UN official warns of conflict and more poverty in Afghanistan
Markus Potzel, the UN deputy representative for Afghanistan, told the Security Council that some of the Taliban’s “claimed and acknowledged achievements” are also eroding.
He pointed to a steady increase in armed clashes, criminal activity and high-profile terrorist attacks, particularly by the extremist group Islamic State which has demonstrated in recent months that it can assassinate figures close to the Taliban, attack foreign embassies, fire rockets into neighboring Afghanistan – and continue their long-running campaign against Shia Muslims and ethnic minorities.
Potzel said the economic situation “also remains precarious,” with food security deteriorating and winter approaching.
The UN’s humanitarian appeal for $4.4 billion has only received $1.9 billion, which is “alarming”, he said, urging donors to provide $614 million immediately. dollars to support winter preparations and an additional $154 million to pre-position essential supplies before locations are cut off by winter conditions.
UN humanitarian chief Martin Griffiths said in late August that more than half of Afghanistan’s population – some 24 million people – needed help and nearly 19 million were facing acute levels of illness. food insecurity. And “we fear” the numbers will soon worsen as wintry conditions will send already high fuel and food prices skyrocketing, he said.
While there have been positive developments in Afghanistan in recent months, Potzel said, they have been too few, too slow, “and are outweighed by the negatives,” in particular, the continued ban on secondary education for girls – unique in the world – and growing restrictions on women’s rights.
When the Taliban first ruled Afghanistan from 1996 to 2001, women and girls were subject to crushing restrictions – no education, no participation in public life and women were required to wear the burqa universal.
After the ousting of the Taliban by US forces in 2001 following the 9/11 attacks in the United States, and for the next 20 years, Afghan girls were not only enrolled in school, but in university, and many women have become doctors, lawyers, judges, members of parliament and business owners, traveling without face coverings.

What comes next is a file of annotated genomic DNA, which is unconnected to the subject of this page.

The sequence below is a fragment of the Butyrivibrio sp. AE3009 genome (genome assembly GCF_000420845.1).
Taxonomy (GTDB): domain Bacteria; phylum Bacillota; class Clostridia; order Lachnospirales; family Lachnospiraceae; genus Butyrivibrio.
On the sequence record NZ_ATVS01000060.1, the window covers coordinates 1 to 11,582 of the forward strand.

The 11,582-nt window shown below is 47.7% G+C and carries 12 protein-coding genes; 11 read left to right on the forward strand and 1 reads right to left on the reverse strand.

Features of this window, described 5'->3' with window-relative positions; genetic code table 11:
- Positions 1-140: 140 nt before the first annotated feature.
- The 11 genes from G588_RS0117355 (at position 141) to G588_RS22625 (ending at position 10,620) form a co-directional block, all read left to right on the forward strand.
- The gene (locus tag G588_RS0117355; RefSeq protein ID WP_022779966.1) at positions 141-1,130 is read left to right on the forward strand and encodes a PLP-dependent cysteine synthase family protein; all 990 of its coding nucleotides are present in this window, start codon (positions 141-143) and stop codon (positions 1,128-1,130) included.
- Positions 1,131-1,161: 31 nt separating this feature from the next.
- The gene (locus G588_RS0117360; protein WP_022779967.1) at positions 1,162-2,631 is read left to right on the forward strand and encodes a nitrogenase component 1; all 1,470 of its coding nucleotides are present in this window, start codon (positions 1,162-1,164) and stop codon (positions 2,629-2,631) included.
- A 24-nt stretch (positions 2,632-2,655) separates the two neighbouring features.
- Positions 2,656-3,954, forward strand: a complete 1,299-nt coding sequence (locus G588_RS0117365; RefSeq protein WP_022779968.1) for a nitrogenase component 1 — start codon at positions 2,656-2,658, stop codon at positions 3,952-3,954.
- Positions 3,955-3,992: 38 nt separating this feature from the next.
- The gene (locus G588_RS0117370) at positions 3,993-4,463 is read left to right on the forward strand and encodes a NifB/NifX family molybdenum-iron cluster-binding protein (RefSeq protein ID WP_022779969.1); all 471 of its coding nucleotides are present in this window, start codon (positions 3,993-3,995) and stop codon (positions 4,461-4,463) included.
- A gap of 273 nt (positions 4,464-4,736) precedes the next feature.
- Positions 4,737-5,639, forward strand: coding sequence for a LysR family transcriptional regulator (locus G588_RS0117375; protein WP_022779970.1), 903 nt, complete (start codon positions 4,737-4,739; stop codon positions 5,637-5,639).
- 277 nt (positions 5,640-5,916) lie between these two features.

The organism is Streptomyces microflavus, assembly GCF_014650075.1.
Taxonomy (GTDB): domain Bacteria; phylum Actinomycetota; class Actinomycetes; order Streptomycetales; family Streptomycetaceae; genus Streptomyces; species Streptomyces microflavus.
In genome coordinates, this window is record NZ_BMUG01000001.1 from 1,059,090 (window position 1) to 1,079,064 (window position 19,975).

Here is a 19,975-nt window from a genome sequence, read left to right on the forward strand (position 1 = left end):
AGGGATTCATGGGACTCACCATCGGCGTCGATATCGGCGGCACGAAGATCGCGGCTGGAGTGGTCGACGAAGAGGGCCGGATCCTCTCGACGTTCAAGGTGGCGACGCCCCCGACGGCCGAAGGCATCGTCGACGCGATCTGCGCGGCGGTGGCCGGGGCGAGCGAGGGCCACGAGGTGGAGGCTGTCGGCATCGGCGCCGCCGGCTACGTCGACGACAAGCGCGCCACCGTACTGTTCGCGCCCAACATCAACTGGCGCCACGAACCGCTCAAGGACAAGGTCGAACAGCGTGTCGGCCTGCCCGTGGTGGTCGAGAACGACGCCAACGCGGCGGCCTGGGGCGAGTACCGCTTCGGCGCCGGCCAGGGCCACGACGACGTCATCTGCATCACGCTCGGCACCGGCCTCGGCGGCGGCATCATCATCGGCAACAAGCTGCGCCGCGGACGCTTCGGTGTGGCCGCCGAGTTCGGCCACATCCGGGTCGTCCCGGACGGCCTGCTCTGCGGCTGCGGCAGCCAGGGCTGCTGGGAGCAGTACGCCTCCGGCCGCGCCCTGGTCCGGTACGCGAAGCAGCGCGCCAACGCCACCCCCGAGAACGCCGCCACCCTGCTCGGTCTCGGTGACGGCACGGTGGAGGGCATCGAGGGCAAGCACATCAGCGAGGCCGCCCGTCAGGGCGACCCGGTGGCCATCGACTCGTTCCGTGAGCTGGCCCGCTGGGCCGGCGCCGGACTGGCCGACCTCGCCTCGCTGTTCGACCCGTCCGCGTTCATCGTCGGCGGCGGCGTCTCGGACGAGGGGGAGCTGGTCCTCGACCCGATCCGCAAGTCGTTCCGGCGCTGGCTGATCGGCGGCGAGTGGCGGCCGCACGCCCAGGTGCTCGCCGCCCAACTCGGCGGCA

After the Taliban invaded the capital on August 15, 2021, as US and NATO forces were in the final stages of their chaotic withdrawal from Afghanistan after 20 years, they promised a more moderate form of Islamic rule, in particular by allowing women to continue their studies and work. outside the house.
They initially announced no dress code, although they also vowed to enforce Sharia, or Islamic law. But the Taliban’s hardliners have since backtracked on their harsh former rule, confirming the worst fears of human rights activists and further complicating the Taliban’s relationship with an already wary international community.
Potzel said that in UN talks with Taliban officials, leaders say the decision was made and stands by the Taliban’s supreme leader, Mullah Haibatullah Akhundzada, “supported by hardliners around from him, but questioned by most of the other members of the movement who are either unable or unwilling to change course.
The result, he said, is that women and girls are relegated to their homes, disenfranchised, and “Afghanistan as a whole is denied the benefit of the important contributions that women and girls have to offer”.
“If the Taliban fails to meet the needs of all elements of Afghan society and constructively engage in the very limited window of opportunity with the international community, it is unclear what will happen next,” Potzel said.
“Fragmentation, isolation, poverty and internal conflict are scenarios, leading to potential mass migration and a domestic environment conducive to terrorist organizations, as well as greater misery for the Afghan people,” he said. he declared.